Amongst those present when our group of friends arrived, was the new disciple we have heard of before. He was known as Lu-shun, and it cannot be truthfully averred that he was of a dignified and prepossessing countenance. He had the facial expression of one who often becomes the prey of very inelegant thoughts, or who becomes lost in deep reveries of a most uninviting order. He seemed restless and impatient at the dignified and respectful silence of all the other worthy disciples, and he was continually shuffling one of his limbs, or giving way to his unpolished thoughts by windy sniffs and sandpaper-like rasps within himself. He tried to hold a whispering conversation with his neighbours on either side, but they replied with a deep sense of no-enthusiasm and remained silent.

At last the Master stirred slightly and gradually he came forth out of His exalted meditations and gazed in silence at the group surrounding him.

All kowtowed the required number of times, and the Sage replied suitably.

Then he spoke, and his voice was sonorous as a golden gong.

"Peace be upon you all, for the mind that dwelleth in Peace liveth for ever," he said.

Like a bursting dam, which cannot contain the swollen spate of angry waters within its boundaries any longer, Lu-shun, in an attitude of no-respect exploded: "When one is pursued by the malignant and incredible effrontery of an enemy who exaggerates all things in the most unendurable manner—like one who says that the one-foot-deep pond has waves fifteen feet high—how shall one suitably exterminate such a gasp-taking liar, Master Li Wang Ho?"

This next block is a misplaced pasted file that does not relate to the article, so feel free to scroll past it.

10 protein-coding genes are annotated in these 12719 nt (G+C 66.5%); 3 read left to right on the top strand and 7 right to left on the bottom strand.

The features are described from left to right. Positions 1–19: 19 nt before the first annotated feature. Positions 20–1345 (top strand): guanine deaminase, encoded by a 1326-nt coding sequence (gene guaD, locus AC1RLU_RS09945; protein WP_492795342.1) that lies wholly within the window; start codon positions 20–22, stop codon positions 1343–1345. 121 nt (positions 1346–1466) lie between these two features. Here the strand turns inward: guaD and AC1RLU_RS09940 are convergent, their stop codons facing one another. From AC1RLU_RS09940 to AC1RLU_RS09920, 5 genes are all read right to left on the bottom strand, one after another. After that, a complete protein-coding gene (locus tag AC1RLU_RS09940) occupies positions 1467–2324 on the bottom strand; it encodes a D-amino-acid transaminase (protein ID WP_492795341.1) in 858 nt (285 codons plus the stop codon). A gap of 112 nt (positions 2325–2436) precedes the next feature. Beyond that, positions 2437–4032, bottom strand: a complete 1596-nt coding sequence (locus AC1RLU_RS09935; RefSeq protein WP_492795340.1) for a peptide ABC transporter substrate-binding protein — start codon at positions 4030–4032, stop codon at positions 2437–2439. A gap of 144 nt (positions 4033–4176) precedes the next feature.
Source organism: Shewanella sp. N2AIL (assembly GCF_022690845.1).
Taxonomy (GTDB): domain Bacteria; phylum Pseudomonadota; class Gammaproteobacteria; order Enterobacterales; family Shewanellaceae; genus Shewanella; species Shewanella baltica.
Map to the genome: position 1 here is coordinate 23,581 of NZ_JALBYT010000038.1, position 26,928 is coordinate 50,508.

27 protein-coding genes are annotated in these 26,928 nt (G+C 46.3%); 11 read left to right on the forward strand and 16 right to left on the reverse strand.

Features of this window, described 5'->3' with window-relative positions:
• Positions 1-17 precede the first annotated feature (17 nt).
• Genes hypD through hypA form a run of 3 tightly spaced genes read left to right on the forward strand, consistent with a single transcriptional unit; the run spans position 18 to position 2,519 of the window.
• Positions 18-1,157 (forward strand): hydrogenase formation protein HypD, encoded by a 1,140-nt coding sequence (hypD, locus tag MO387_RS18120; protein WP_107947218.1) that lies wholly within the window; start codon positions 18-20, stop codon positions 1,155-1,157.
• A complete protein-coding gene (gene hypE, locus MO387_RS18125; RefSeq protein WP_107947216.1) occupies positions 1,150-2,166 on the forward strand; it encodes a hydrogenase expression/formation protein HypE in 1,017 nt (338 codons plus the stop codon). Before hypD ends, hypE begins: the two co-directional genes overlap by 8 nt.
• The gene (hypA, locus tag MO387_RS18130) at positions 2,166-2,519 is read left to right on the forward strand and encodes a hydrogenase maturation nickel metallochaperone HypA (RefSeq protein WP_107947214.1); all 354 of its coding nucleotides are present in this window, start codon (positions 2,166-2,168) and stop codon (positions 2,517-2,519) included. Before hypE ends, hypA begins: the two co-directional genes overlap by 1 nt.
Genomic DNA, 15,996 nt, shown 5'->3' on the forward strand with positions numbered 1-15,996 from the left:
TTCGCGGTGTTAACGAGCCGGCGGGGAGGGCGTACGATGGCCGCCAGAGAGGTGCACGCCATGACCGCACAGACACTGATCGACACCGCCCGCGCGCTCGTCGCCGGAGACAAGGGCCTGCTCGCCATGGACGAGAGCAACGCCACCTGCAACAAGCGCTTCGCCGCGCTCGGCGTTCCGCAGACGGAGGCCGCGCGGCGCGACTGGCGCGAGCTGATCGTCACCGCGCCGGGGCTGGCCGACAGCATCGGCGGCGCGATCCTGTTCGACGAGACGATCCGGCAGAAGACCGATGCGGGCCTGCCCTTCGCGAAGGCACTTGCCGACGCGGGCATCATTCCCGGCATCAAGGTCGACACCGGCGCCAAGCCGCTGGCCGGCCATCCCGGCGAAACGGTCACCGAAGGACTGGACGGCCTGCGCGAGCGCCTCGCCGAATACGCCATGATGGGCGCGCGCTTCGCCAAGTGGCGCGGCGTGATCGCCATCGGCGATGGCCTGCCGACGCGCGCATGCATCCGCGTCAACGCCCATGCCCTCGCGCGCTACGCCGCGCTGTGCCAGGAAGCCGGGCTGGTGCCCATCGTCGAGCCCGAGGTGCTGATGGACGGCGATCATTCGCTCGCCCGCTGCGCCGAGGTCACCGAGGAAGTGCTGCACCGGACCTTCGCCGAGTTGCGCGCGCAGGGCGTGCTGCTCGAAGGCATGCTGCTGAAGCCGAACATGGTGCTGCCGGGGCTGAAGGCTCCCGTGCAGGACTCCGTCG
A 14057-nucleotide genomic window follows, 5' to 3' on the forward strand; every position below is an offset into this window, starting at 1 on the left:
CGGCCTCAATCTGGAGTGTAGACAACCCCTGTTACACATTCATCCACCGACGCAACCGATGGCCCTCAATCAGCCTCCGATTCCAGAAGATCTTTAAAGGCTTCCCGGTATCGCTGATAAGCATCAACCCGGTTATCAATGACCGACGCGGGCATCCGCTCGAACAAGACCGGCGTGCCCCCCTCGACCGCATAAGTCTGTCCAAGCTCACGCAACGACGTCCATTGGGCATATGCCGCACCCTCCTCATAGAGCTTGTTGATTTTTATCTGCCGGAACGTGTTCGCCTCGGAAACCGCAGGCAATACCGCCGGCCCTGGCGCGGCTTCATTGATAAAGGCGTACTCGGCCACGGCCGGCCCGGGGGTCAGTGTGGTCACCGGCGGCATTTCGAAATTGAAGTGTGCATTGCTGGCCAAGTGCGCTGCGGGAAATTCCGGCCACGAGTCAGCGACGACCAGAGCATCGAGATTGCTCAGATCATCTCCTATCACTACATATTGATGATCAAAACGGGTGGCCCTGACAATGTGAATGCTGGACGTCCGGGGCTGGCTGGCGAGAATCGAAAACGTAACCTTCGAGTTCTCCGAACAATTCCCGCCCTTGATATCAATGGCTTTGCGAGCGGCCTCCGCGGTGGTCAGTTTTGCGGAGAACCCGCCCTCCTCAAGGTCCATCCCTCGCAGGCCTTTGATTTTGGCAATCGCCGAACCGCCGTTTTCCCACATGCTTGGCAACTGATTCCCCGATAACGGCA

"One should be of humble demeanour in the presence of such a one," replied the Master; "for humility is a rare Wisdom, and only the few who have it understand it. Those who do not understand it are perplexed by it in a most agreeable manner; and the humble one goes away smiling."

"Ha, Ha, Ha," laughed the divertingly ignorant Lu-shun most unbecomingly and with an entire absence of graceful mirth, his laughter sounding like the cracking of a reluctant nut, "humility indeed, and to an enemy?"

"Yes," replied the Sage, "He who remains humble under all circumstances governs not only himself, but also those of less wit; for the highest form of government is self-control."

Lu-shun was as reckless as a dry twig that walks into the fire and argued again: "Do you mean, then, that one should let an enemy do as he likes, and meet all his insults with undignified humility? This seems like cowardice to me; unworthy of a man of action."

"The truly wise achieve all by non-action," replied the Master.

"How can that be?" asked Lu-shun, greatly astonished.

"Because action destroys that which is. Non-action is building with Spirit. Every act committed by any being changes something that was before—or was not. This change, due to action, therefore alters a previous condition. It is no longer the same. Something has been destroyed by action. Or it may have called something into being that was not visible before; in such case it destroys—by filling it up—an open space, which is now occupied by something, and its spaciousness is lost, or gone elsewhere. By non-action we can build spiritual conditions with the aid of the Spirit; Spirit being the true actuality to which nothing can be added, nor can anything be taken away from it. Yet can we use this same Spirit to create in spirit without destroying anything that was before. But we can build only with Spirit by non-action, as Spirit is that which cannot act, or be actuated in a material sense."

This should have silenced the inefficient Lu-shun; but that frozen-brained person was still so wrapped up in the imaginary wrongs done to him by his enemy, that with inspiring vehemence he said: "May the Hounds of Hell rise up and bite him from behind; may the Demon Tigers descend from the Snow Mountains and scratch him in front; and may the great Guardian Dragons of the Empire's Borders surround him and burn him with their fiery breath!"